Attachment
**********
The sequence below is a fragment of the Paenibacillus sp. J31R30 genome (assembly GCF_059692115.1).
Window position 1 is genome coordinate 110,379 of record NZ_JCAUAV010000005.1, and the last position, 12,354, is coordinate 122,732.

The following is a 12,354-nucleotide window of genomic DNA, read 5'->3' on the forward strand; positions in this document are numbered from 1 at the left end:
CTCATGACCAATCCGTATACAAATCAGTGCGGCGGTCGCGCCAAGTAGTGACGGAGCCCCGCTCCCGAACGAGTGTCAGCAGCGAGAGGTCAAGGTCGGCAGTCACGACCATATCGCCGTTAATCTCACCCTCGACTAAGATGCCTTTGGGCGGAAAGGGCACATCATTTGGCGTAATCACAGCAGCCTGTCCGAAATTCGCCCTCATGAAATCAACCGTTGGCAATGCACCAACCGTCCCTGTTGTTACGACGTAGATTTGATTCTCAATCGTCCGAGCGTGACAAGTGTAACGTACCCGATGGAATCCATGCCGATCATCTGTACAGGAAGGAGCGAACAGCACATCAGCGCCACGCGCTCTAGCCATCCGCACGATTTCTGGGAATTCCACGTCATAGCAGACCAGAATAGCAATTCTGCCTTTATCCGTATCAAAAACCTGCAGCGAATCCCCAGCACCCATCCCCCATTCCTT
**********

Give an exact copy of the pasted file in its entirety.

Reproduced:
The sequence below is a fragment of the Paenibacillus sp. J31R30 genome (assembly GCF_059692115.1).
Window position 1 is genome coordinate 110,379 of record NZ_JCAUAV010000005.1, and the last position, 12,354, is coordinate 122,732.

The following is a 12,354-nucleotide window of genomic DNA, read 5'->3' on the forward strand; positions in this document are numbered from 1 at the left end:
CTCATGACCAATCCGTATACAAATCAGTGCGGCGGTCGCGCCAAGTAGTGACGGAGCCCCGCTCCCGAACGAGTGTCAGCAGCGAGAGGTCAAGGTCGGCAGTCACGACCATATCGCCGTTAATCTCACCCTCGACTAAGATGCCTTTGGGCGGAAAGGGCACATCATTTGGCGTAATCACAGCAGCCTGTCCGAAATTCGCCCTCATGAAATCAACCGTTGGCAATGCACCAACCGTCCCTGTTGTTACGACGTAGATTTGATTCTCAATCGTCCGAGCGTGACAAGTGTAACGTACCCGATGGAATCCATGCCGATCATCTGTACAGGAAGGAGCGAACAGCACATCAGCGCCACGCGCTCTAGCCATCCGCACGATTTCTGGGAATTCCACGTCATAGCAGACCAGAATAGCAATTCTGCCTTTATCCGTATCAAAAACCTGCAGCGAATCCCCAGCACCCATCCCCCATTCCTT